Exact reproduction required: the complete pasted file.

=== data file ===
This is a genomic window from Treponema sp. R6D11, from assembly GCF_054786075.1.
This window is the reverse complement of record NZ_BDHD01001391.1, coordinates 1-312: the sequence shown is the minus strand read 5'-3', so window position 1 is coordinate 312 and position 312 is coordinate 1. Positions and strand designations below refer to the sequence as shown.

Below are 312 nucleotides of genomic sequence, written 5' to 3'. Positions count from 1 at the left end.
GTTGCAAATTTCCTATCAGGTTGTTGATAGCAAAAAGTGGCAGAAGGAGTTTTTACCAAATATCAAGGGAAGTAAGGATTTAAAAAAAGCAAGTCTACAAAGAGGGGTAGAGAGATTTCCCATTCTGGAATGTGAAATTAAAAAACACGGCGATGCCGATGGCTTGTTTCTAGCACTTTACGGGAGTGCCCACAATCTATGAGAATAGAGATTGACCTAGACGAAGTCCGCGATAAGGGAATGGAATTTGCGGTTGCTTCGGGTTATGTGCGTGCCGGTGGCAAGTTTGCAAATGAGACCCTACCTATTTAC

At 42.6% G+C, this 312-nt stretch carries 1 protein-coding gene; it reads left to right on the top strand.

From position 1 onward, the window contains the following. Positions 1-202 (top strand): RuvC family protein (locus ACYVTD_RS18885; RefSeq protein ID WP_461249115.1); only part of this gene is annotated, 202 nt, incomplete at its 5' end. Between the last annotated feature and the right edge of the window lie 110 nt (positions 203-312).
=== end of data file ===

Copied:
This is a genomic window from Treponema sp. R6D11, from assembly GCF_054786075.1.
This window is the reverse complement of record NZ_BDHD01001391.1, coordinates 1-312: the sequence shown is the minus strand read 5'-3', so window position 1 is coordinate 312 and position 312 is coordinate 1. Positions and strand designations below refer to the sequence as shown.

Below are 312 nucleotides of genomic sequence, written 5' to 3'. Positions count from 1 at the left end.
GTTGCAAATTTCCTATCAGGTTGTTGATAGCAAAAAGTGGCAGAAGGAGTTTTTACCAAATATCAAGGGAAGTAAGGATTTAAAAAAAGCAAGTCTACAAAGAGGGGTAGAGAGATTTCCCATTCTGGAATGTGAAATTAAAAAACACGGCGATGCCGATGGCTTGTTTCTAGCACTTTACGGGAGTGCCCACAATCTATGAGAATAGAGATTGACCTAGACGAAGTCCGCGATAAGGGAATGGAATTTGCGGTTGCTTCGGGTTATGTGCGTGCCGGTGGCAAGTTTGCAAATGAGACCCTACCTATTTAC

At 42.6% G+C, this 312-nt stretch carries 1 protein-coding gene; it reads left to right on the top strand.

From position 1 onward, the window contains the following. Positions 1-202 (top strand): RuvC family protein (locus ACYVTD_RS18885; RefSeq protein ID WP_461249115.1); only part of this gene is annotated, 202 nt, incomplete at its 5' end. Between the last annotated feature and the right edge of the window lie 110 nt (positions 203-312).